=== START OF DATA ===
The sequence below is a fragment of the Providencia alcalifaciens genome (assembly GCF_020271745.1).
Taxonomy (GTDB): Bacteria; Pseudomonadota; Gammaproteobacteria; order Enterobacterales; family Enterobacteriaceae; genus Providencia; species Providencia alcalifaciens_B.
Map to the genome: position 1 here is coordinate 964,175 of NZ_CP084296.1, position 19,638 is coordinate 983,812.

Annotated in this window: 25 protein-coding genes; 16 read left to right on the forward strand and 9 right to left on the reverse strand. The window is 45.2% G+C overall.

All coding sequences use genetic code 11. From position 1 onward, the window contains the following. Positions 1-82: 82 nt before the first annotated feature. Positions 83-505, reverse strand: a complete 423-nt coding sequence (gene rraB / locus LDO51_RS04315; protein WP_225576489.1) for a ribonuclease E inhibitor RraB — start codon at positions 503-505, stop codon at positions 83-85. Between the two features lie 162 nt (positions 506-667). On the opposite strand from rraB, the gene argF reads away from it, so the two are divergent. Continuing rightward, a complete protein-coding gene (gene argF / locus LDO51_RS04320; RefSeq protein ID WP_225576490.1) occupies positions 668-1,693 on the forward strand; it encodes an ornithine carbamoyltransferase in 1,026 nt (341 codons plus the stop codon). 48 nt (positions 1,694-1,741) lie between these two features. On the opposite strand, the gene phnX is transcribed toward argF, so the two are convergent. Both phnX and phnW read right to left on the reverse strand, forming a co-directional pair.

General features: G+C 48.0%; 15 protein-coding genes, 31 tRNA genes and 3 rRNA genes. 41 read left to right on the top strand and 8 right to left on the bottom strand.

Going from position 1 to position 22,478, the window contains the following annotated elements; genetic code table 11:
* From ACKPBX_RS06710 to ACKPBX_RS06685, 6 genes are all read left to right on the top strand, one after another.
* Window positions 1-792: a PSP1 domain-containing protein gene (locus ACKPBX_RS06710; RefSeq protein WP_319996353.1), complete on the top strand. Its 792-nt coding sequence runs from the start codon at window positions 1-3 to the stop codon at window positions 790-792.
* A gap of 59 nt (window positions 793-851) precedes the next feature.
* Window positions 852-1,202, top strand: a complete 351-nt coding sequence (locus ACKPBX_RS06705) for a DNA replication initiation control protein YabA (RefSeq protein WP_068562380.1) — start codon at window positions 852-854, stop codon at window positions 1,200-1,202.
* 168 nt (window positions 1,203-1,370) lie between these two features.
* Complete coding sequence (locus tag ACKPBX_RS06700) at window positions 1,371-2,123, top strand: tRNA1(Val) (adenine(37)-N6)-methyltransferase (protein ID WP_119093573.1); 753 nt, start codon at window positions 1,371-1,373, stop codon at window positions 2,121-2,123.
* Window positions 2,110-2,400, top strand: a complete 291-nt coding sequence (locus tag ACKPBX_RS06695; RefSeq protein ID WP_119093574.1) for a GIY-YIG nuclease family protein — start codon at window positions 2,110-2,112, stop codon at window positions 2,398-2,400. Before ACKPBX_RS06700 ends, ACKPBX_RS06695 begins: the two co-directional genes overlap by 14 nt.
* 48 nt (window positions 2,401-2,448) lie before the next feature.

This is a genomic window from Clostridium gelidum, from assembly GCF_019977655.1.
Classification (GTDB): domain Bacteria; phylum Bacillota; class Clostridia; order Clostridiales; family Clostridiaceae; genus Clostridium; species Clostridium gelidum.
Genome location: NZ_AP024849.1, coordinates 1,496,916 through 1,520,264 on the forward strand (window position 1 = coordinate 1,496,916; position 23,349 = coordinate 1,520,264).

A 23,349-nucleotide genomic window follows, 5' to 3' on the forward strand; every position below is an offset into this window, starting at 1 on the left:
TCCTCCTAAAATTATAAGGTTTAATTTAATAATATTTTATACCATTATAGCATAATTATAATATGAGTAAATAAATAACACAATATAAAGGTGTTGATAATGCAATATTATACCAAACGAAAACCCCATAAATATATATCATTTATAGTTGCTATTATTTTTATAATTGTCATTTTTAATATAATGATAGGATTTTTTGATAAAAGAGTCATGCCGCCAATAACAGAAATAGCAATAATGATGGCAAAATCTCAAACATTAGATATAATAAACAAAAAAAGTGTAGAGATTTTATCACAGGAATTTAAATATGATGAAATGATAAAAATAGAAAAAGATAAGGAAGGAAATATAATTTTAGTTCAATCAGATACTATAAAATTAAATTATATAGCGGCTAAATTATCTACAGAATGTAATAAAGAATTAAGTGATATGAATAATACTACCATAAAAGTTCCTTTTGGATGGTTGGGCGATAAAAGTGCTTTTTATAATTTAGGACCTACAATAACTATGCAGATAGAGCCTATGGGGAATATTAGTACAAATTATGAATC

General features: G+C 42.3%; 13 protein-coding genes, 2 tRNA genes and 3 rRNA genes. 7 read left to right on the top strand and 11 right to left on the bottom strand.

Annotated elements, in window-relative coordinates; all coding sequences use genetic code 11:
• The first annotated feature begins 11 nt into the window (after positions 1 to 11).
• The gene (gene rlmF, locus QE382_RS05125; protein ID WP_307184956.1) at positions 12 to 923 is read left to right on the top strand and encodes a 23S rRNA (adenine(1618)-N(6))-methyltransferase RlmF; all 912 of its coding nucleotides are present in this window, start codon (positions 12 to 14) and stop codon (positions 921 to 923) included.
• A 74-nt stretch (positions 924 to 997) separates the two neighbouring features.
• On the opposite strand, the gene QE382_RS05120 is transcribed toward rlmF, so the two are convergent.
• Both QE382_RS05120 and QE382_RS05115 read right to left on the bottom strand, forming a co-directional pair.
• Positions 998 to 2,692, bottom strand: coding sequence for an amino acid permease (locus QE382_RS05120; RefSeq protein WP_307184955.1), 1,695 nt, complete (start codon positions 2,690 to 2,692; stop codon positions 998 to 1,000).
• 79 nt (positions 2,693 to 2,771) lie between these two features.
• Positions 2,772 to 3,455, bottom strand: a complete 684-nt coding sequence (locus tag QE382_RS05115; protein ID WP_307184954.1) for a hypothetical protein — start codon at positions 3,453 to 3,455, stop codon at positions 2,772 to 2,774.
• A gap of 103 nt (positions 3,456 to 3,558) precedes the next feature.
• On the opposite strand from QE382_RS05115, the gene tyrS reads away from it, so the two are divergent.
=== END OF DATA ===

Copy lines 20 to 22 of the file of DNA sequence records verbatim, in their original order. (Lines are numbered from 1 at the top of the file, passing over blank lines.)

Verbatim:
TCCTCCTAAAATTATAAGGTTTAATTTAATAATATTTTATACCATTATAGCATAATTATAATATGAGTAAATAAATAACACAATATAAAGGTGTTGATAATGCAATATTATACCAAACGAAAACCCCATAAATATATATCATTTATAGTTGCTATTATTTTTATAATTGTCATTTTTAATATAATGATAGGATTTTTTGATAAAAGAGTCATGCCGCCAATAACAGAAATAGCAATAATGATGGCAAAATCTCAAACATTAGATATAATAAACAAAAAAAGTGTAGAGATTTTATCACAGGAATTTAAATATGATGAAATGATAAAAATAGAAAAAGATAAGGAAGGAAATATAATTTTAGTTCAATCAGATACTATAAAATTAAATTATATAGCGGCTAAATTATCTACAGAATGTAATAAAGAATTAAGTGATATGAATAATACTACCATAAAAGTTCCTTTTGGATGGTTGGGCGATAAAAGTGCTTTTTATAATTTAGGACCTACAATAACTATGCAGATAGAGCCTATGGGGAATATTAGTACAAATTATGAATC

General features: G+C 42.3%; 13 protein-coding genes, 2 tRNA genes and 3 rRNA genes. 7 read left to right on the top strand and 11 right to left on the bottom strand.

Annotated elements, in window-relative coordinates; all coding sequences use genetic code 11: